Intraoperatively, the patient suffered from severe metabolic acidosis with a pH of 7.08 and became hemodynamically unstable. The lactate levels remained high despite therapy and the pH further dropped to 6.9 despite fluid resuscitation. In ICU, sodium bicarbonate infusion and hemodialysis with bicarbonate dialysate was initiated to correct the acidosis and electrolyte abnormality. Vasoactive medications were initiated. Despite extensive efforts the lactate levels remained elevated. At this time, acute liver rejection, sepsis, portal/mesenteric arteriovenous thrombosis, or CMV infection were high on the differential diagnosis. However, liver enzymes remained normal and CT angiogram revealed patent vessels ruling out liver rejection/failure or any arteriovenous thrombosis. Mycophenolate was discontinued suspecting CMV ileitis. CMV PCR was sent. Urine analysis was normal. C. difficile toxin and EBV PCR laboratory evaluation was completed. Blood culture, sputum gram stain, CRE, stool WBC, and anaerobic blood culture were negative. PTLD was suspected. Tacrolimus was discontinued. Micafungin was added empirically considering fungemia as possibility. Pressors were tapered off slowly; LA peaked to 14 and then gradually came to 4–6 but never below that.

Repeat CT abdomen in a few days showed extensive bowel edema, mesenteric thickening, and stranding (Figure 2). Immediately, the patient was reexplored. At laparotomy, there was diffuse thickening of all bowel, mesentery, and peritoneum with several discrete lesions in the small bowel and mesentery. The surface was variegated and pebble like (Figure 3).

Figure 2: Mesenteric stranding and peritoneal thickening diagnostic for peritoneal lymphoma.
Figure 3: Variegated and pebble like peritoneum and bowel.

The peritoneal/omental and bowel biopsy was consistent with monomorphic Burkitt’s lymphoma. Immediately, immunosuppression was held and chemotherapy was initiated. Rituximab and prednisone started initially and then Vincristine and cyclophosphamide. After the initiation of chemotherapy, the lactic acidosis started to resolve (Figure 4). Vasoactive medications were weaned and the patient was extubated. Repeat CT scan one week later showed tremendous improvement in the mesenteric thickening (Figure 5).

Figure 4: Lactic Acid Level timeline.
Figure 5: Resolution of the mesenteric and the peritoneal thickening after initiation of chemotherapy.

Following clinical improvement, unfortunately, the patient developed complications of chemotherapy associated pneumonia leading to sepsis and finally suffered pulmonary embolism. The patient deteriorated over next two weeks and care was withdrawn.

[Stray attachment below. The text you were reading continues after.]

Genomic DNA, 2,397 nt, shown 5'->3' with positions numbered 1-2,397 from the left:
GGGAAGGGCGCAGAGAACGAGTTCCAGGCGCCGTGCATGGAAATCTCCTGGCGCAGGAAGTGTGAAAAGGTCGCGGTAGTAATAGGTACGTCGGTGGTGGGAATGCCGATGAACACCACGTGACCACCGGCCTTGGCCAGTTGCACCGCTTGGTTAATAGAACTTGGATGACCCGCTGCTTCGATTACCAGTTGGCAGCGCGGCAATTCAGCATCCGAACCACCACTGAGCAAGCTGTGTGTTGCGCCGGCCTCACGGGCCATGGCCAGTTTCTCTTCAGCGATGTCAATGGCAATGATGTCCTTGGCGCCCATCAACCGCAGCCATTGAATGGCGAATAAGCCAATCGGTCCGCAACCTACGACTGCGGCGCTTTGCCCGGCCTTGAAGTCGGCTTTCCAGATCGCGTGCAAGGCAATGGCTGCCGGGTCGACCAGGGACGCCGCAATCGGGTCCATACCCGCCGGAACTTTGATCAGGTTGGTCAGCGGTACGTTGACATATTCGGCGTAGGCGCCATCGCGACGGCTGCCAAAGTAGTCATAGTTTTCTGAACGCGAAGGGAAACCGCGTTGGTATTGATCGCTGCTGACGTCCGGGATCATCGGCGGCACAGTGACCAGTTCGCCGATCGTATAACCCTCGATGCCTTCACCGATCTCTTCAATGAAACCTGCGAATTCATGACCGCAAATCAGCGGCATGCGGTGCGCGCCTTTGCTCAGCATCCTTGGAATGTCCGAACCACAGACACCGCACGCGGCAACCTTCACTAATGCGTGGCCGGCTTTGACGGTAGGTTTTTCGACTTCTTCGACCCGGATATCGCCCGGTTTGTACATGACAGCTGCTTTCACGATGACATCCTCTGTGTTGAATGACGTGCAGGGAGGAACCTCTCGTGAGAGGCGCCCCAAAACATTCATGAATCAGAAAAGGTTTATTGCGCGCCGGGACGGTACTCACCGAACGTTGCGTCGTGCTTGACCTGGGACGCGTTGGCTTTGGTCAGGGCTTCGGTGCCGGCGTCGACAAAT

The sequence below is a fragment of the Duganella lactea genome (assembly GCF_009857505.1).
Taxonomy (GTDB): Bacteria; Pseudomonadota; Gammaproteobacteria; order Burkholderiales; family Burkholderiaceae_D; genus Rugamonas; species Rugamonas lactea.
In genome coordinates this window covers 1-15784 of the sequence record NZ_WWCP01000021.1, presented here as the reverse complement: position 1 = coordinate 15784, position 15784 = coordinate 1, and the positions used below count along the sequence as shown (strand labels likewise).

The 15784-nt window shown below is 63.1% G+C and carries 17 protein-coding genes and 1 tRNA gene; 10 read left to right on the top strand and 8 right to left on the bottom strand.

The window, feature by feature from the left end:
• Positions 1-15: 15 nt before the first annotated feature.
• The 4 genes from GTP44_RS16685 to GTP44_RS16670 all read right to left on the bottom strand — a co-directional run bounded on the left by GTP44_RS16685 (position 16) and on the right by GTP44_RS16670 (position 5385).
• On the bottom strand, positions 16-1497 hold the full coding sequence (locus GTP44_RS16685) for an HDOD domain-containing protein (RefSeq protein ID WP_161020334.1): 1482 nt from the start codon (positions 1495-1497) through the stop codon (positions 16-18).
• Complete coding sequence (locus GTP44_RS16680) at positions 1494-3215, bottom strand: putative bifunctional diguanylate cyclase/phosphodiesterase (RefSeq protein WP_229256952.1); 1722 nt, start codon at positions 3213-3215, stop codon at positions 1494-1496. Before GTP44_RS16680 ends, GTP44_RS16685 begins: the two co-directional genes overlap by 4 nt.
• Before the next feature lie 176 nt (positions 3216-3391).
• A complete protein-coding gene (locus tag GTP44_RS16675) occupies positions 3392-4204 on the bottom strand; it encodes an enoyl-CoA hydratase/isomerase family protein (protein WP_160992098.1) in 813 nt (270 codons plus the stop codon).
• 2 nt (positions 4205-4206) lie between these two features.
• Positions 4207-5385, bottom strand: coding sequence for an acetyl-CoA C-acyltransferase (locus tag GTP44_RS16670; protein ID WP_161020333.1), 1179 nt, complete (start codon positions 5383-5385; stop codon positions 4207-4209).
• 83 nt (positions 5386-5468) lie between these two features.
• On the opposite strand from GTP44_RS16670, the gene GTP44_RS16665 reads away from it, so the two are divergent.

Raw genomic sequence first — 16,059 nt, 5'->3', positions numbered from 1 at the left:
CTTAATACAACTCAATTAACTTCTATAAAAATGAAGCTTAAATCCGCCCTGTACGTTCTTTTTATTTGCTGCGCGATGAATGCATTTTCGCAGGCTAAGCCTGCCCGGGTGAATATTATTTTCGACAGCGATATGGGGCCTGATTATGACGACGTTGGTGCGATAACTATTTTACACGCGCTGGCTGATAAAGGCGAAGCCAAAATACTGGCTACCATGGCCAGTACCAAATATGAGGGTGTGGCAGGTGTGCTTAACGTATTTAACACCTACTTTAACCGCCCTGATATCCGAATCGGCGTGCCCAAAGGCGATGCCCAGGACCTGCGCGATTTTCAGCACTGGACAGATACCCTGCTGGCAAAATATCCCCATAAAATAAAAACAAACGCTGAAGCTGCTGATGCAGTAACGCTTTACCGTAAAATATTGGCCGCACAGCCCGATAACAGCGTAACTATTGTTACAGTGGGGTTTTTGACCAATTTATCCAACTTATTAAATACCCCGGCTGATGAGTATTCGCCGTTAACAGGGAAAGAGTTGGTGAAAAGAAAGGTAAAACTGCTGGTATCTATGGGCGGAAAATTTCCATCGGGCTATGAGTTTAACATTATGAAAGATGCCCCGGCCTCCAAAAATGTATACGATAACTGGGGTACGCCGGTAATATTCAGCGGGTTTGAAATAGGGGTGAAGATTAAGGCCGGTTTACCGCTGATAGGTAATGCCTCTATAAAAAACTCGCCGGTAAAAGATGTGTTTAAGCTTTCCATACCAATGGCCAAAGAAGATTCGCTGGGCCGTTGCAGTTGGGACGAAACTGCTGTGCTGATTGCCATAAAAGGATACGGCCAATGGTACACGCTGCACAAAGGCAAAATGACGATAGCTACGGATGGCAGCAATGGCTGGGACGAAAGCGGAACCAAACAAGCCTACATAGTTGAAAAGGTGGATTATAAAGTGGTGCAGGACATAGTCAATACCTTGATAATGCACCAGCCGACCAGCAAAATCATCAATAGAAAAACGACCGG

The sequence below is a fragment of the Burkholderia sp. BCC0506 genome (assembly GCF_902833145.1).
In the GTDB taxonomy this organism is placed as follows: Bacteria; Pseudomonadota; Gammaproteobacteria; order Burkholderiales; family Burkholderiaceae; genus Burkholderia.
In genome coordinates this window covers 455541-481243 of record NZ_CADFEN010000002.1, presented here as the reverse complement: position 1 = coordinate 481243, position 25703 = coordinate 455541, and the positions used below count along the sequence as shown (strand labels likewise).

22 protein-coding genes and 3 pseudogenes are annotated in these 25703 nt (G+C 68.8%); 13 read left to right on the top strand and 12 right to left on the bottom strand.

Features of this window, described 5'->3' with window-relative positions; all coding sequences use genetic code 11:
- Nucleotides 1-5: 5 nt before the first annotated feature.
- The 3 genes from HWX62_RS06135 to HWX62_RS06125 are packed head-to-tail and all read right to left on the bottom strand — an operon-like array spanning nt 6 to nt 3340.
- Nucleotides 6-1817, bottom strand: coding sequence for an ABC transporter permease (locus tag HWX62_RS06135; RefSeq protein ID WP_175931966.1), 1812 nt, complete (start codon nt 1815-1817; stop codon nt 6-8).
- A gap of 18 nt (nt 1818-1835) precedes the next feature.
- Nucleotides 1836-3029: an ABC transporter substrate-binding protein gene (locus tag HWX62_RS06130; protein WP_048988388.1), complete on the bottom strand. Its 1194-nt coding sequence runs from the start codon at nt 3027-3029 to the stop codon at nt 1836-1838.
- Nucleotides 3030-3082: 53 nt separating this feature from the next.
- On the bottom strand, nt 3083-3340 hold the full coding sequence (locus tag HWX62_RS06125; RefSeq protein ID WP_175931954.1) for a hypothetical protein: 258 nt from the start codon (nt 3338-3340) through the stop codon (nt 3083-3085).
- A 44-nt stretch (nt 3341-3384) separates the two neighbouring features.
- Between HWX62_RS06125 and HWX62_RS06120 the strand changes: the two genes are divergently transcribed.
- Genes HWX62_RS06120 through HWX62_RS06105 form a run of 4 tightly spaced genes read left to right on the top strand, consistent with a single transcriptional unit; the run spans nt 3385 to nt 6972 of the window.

3. Discussion

Posttransplant lymphoproliferative disorder (PTLD) is a very grave complication of immunosuppression in transplant patients. PTLD is defined as the unrestrained growth of B cells in the face of T cell suppression. PTLD presents as both localized involvement or a more potent generalized disease. The UNOS database reports a 1.2% incidence in organ-transplant recipients [4]. The incidence is rising because of more potent immunosuppression and is higher in thoracic organs, hemopoietin stem cell, and intestine transplant and seems to increase with each passing year of transplant. Incidence of lymphoma in transplant recipients is 40 times higher than the general population [5]. The involvement can be nodal or extranodal with the most common sites being lymph nodes, liver, lung, kidney, and bone marrow [6]. Less common sites include the oral cavity and skin or subcutaneous lesions. Peritoneal involvement is extremely rare.

Most clinical symptoms are nonspecific and include fever, weight loss, lymphadenopathy, bowel obstruction, or mass effect. Extranodal disease is common but symptoms are very vague and presentation is very subtle. This can cause further delay in diagnosis which occurred in the patient presented [7]. There is a 6.8–24 times more association between EBV infection and lymphoproliferative disease [8]. However, EBV negative PTLD is more aggressive, has later presentation, and has poorer prognosis as was seen in our patient who was EBV negative. This explains the rapid fulminant spread within weeks and the aggressive nature of this disease. High lactic acid levels and a rapid fall after initiation of chemotherapy are indicators of high tumor load and remission, respectively.